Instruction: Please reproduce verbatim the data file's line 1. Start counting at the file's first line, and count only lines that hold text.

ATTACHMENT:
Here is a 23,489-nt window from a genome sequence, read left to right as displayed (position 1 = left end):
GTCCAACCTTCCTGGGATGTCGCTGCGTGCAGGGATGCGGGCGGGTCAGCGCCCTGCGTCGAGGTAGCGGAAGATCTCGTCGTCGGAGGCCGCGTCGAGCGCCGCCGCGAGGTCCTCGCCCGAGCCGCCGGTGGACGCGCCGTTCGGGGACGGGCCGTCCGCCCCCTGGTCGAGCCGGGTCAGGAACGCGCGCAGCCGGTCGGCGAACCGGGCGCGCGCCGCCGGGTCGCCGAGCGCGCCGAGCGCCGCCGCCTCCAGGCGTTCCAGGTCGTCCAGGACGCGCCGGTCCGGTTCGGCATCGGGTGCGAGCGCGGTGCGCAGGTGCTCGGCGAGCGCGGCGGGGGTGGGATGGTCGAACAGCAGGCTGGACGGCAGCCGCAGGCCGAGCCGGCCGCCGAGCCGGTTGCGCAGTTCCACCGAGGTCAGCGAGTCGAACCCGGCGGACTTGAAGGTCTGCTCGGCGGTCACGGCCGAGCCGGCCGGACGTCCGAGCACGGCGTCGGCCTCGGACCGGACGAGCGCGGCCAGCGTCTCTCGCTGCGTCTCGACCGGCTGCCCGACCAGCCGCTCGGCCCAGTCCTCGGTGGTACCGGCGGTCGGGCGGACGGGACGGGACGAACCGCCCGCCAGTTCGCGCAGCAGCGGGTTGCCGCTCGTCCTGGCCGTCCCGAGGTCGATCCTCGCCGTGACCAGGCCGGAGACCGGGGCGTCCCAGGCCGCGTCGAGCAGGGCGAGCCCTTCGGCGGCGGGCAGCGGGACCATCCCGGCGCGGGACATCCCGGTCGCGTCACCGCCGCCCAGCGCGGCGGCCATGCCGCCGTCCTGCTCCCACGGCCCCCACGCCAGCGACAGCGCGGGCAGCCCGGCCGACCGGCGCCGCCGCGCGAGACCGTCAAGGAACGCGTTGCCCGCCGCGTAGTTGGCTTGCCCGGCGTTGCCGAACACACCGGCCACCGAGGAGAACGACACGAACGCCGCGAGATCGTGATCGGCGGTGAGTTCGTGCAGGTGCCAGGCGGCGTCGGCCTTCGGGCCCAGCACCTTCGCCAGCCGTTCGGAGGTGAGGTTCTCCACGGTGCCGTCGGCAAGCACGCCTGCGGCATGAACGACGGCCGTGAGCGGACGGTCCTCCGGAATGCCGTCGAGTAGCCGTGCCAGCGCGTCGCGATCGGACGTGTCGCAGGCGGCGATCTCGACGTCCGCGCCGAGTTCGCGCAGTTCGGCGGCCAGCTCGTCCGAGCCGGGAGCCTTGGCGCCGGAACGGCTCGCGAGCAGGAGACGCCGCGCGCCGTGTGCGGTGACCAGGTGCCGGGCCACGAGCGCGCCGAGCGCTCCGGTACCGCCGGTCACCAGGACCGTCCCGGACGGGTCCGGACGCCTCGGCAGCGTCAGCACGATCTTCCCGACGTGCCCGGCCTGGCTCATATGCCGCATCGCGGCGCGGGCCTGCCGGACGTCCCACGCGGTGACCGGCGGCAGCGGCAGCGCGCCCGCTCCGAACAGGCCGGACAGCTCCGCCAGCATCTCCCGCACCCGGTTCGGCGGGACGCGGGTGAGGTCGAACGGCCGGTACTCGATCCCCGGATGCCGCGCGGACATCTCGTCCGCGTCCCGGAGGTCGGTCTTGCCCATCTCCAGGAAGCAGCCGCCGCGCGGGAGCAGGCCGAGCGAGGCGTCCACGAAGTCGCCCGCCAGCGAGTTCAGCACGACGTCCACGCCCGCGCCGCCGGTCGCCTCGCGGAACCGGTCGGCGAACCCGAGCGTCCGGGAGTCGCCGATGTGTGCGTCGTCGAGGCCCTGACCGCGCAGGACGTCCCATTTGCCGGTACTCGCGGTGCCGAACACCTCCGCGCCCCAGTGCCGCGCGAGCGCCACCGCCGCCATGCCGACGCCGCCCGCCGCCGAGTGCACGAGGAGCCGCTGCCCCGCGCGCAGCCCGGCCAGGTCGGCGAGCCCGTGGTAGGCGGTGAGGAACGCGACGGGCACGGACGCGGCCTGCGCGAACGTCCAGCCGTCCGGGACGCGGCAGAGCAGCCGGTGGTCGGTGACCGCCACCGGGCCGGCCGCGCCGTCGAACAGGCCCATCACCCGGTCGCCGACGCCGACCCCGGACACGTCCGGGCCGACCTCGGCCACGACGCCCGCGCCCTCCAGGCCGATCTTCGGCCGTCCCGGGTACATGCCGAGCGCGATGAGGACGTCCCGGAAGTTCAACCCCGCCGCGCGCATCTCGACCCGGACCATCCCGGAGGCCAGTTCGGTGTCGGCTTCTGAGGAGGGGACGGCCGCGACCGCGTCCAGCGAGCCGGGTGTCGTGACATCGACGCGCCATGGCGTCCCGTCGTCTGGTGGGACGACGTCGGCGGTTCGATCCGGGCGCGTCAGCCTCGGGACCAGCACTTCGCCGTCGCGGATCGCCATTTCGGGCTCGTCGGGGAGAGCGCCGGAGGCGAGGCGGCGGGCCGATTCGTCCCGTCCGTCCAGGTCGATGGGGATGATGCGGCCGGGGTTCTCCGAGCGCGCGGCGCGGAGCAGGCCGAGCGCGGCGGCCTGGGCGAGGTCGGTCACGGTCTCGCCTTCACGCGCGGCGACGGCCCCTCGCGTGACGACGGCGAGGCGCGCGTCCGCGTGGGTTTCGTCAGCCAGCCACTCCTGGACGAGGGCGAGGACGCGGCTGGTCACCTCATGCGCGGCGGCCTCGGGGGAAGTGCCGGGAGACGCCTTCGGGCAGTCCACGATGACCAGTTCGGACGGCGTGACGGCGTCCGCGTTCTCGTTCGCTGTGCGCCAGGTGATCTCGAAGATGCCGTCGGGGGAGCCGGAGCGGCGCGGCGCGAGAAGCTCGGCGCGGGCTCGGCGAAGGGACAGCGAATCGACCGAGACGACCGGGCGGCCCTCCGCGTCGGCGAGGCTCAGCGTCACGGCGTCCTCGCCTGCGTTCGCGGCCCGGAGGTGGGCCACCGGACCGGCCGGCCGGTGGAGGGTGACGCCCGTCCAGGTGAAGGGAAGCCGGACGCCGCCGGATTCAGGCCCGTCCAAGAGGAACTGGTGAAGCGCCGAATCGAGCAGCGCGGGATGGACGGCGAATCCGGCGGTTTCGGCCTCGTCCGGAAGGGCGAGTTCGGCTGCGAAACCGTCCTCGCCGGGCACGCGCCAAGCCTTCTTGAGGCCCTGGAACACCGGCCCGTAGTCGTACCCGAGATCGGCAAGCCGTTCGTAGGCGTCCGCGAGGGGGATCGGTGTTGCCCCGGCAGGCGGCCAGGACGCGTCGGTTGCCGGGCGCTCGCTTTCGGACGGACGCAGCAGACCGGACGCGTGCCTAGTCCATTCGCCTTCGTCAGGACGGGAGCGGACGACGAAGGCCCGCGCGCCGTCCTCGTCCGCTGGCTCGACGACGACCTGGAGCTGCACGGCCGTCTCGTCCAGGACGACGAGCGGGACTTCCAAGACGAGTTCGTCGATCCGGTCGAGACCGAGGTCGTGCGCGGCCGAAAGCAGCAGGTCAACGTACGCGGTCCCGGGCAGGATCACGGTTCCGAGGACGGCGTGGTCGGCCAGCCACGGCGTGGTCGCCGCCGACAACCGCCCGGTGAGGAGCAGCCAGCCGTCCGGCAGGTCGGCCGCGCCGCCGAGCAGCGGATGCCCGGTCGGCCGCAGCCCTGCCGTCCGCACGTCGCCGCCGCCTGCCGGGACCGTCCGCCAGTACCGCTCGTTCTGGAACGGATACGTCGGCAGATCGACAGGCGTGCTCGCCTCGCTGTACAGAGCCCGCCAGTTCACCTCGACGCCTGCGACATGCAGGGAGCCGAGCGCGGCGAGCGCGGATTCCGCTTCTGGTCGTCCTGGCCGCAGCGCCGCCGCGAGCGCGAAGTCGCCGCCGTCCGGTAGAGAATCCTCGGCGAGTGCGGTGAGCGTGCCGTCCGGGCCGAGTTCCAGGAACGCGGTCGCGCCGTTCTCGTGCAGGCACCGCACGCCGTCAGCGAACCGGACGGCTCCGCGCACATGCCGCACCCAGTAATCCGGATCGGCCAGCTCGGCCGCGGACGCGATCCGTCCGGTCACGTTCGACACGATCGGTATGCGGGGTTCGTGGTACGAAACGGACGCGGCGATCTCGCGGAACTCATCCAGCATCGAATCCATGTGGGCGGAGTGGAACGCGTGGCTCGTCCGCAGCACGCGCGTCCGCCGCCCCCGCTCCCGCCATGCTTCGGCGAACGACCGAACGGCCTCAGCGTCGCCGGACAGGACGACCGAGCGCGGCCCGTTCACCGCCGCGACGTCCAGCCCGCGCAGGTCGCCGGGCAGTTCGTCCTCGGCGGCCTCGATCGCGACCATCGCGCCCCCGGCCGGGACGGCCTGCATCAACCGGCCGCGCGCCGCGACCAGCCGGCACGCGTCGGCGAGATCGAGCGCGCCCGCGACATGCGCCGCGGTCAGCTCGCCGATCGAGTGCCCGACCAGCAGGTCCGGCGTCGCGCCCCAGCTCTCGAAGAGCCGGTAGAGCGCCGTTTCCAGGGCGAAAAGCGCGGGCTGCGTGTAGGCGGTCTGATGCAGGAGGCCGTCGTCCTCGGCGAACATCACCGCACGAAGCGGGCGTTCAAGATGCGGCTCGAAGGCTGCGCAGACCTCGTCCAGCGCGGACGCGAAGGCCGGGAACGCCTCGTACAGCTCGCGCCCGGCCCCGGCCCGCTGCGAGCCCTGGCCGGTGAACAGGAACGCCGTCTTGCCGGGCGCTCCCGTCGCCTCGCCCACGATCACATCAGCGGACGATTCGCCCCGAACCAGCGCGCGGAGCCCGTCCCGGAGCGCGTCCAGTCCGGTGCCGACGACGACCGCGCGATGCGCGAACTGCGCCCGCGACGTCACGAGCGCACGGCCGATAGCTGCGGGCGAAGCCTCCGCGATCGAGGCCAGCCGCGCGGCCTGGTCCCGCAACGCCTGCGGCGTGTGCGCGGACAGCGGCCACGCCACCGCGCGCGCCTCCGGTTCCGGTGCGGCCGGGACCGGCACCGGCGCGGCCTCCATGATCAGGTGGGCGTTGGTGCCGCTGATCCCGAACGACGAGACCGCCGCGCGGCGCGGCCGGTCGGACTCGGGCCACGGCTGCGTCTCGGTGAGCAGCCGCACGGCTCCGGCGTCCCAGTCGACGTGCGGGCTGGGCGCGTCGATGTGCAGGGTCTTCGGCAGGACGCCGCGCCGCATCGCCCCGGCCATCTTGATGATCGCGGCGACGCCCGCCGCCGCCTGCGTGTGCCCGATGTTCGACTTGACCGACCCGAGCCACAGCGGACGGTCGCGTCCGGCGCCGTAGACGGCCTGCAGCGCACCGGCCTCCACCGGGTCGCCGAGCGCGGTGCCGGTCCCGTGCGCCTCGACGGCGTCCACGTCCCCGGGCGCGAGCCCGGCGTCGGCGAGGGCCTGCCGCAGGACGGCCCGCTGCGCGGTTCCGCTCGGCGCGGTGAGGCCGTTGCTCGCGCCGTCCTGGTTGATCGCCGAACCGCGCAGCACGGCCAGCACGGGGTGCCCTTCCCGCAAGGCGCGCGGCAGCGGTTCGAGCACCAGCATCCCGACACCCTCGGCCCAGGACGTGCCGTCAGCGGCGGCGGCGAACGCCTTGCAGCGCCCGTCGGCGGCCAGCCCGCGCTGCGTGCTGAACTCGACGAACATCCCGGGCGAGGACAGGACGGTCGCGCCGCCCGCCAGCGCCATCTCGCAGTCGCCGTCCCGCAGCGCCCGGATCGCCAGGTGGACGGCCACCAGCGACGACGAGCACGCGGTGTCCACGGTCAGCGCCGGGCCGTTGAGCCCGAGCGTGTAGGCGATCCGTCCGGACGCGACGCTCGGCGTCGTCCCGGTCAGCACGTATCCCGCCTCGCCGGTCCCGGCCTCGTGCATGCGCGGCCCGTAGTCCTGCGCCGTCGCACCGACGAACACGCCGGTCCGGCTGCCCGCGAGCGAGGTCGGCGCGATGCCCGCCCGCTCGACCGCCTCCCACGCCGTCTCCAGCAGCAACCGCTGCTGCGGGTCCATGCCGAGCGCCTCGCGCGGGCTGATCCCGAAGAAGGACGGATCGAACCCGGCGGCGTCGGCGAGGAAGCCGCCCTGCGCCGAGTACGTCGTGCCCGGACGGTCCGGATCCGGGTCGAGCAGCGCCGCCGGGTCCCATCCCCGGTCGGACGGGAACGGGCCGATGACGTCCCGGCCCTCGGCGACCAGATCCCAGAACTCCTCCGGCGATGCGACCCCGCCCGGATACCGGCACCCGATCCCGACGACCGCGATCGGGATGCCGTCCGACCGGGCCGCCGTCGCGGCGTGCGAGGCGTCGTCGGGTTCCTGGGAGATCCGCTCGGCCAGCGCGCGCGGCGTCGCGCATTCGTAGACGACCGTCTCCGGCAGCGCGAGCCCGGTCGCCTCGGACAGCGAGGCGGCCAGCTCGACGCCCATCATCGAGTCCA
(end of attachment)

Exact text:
Here is a 23,489-nt window from a genome sequence, read left to right as displayed (position 1 = left end):